If the prospect of watching an entire movie about a guy trapped in a phone booth sounds tedious, it is.
“Phone Booth,” starring Colin Farrell, follows the events surrounding a sleazy, lying public relations specialist that is trapped in a phone booth by a sniper.
Although the film is labeled a thriller, the thrilling moments are few and far between. The difficulty comes in placing the blame on a flaccid, undeveloped script or the cast that clearly lacks onscreen chemistry.
Katie Holmes as a naÃ¯ve Montana actress, Forest Whitaker as a divorced police captain with emotional issues, Radha Mitchell as the unaware wife and Kiefer Sutherland as an unstable sniper, often can not pull it together as an ensemble cast or individually.
The movie’s first dilemma comes when Farrell speaks. He sounds like an Irishman, which he is, attempting to sound like a New Yorker. After this major faux pas, the focus on his character, Stuart Shephard, and his busy New York life lull the viewer into a sense of intensity.
The movie kicks into high gear when the police arrive to negotiate the surrender of Shepard after three prostitutes accuse him of shooting their pimp from the booth.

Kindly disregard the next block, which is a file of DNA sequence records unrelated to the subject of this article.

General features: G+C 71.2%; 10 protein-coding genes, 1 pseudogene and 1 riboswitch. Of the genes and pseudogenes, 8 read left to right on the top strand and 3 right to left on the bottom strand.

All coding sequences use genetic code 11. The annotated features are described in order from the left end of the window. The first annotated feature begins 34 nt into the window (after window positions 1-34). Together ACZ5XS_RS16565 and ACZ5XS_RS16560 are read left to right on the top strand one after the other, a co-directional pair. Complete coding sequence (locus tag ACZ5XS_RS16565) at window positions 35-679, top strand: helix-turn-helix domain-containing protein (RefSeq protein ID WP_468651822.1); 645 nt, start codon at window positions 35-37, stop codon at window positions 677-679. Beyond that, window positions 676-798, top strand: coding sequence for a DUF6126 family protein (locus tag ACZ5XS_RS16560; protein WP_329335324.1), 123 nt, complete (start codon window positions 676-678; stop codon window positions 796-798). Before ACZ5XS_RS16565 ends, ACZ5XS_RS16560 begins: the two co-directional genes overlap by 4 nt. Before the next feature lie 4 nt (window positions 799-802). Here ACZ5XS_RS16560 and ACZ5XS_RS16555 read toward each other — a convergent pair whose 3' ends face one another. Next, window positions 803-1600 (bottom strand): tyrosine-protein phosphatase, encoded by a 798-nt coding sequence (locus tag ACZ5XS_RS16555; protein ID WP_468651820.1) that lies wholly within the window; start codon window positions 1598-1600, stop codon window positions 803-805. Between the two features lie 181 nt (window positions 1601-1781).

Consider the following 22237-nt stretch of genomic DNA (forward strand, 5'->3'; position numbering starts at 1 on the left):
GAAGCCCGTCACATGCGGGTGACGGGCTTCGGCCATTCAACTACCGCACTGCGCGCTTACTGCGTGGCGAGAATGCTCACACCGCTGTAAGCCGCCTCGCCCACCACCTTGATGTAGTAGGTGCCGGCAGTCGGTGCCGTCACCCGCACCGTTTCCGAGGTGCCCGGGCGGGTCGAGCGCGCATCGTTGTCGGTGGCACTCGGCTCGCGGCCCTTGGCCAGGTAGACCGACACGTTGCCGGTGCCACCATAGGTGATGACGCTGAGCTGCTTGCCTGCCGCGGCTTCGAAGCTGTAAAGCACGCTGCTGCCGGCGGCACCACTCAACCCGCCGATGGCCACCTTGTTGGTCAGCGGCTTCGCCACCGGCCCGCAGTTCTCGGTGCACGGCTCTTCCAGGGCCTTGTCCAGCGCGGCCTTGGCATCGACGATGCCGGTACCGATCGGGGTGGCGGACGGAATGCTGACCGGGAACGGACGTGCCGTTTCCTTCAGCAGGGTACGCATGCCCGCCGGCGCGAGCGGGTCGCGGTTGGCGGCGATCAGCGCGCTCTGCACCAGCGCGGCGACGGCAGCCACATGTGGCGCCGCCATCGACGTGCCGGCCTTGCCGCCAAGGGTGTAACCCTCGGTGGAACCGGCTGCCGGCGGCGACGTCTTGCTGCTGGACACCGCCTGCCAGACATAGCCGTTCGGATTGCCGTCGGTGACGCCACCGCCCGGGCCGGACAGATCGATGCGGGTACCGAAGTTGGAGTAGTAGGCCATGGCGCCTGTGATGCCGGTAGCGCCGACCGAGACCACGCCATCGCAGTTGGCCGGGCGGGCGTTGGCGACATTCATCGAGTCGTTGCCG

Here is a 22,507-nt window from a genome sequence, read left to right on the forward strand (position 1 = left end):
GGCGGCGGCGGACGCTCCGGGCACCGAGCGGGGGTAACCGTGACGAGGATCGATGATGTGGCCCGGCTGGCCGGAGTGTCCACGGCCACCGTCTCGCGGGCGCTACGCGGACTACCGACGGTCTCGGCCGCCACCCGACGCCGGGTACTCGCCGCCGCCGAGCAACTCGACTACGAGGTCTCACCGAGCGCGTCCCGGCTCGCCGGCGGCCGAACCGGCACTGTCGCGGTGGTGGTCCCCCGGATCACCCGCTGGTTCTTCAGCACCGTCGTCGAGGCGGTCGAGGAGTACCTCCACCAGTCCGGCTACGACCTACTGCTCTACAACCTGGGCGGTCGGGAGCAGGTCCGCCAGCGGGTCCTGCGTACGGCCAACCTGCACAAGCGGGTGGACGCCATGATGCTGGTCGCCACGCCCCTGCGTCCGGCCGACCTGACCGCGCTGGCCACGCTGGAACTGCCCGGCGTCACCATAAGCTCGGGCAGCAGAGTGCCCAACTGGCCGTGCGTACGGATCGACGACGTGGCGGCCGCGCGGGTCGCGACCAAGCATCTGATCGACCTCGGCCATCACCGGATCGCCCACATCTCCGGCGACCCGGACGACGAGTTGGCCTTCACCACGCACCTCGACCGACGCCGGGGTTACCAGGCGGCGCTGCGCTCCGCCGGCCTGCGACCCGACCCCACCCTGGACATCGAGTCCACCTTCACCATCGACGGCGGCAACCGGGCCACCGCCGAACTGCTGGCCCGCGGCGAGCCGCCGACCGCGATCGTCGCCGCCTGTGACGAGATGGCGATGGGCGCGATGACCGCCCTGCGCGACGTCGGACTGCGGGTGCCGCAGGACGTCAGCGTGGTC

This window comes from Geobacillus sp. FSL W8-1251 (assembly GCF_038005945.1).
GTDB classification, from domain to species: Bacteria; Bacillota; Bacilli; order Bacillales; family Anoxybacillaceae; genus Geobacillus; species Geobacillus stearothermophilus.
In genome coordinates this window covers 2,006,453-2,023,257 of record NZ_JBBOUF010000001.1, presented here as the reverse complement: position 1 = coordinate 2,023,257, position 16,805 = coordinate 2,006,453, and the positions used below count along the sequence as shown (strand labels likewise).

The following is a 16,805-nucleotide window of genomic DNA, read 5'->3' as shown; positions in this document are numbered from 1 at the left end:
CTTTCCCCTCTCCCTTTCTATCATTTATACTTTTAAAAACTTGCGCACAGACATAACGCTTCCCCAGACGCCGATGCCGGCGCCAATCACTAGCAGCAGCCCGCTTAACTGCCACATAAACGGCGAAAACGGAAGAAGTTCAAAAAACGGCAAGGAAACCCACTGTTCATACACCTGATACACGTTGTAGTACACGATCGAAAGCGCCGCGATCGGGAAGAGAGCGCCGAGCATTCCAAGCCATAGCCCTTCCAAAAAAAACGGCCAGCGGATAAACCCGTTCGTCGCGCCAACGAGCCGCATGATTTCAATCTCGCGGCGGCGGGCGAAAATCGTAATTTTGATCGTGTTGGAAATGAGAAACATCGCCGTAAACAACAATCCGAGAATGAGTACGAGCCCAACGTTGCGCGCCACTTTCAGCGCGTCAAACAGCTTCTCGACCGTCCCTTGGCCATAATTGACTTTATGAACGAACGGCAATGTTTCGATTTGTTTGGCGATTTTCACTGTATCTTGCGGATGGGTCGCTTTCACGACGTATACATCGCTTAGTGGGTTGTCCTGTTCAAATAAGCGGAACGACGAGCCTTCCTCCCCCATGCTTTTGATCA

Once the prostitute/pimp scenario is introduced, it is obvious that the film has nowhere to go but up; however, the script and acting truly begin their struggle.
Throughout the film, the viewer is searching for the reasoning why someone would hold Shephard hostage in a phone booth. As the viewers work through elaborate scenarios in their minds to justify the situation, the film manages to mention and subsequently disprove multiple theories.
Through the course of the film the sniper gives false reasoning such as being a disturbed Vietnam veteran, living an unhappy childhood and being a Bible-crazed killer. The reality is that none of these reasons are remotely amusing, and the movie is taking an already improbable scenario and pushing it further outside the realm of reality.
Ultimately, a premise that left much room for creativity and innovative thinking is turned into a claustrophobic, unfulfilling film about a character whose life or death situation in the end still means nothing profound to the viewer.
Jason Hutchins can be reached at firstname.lastname@example.org.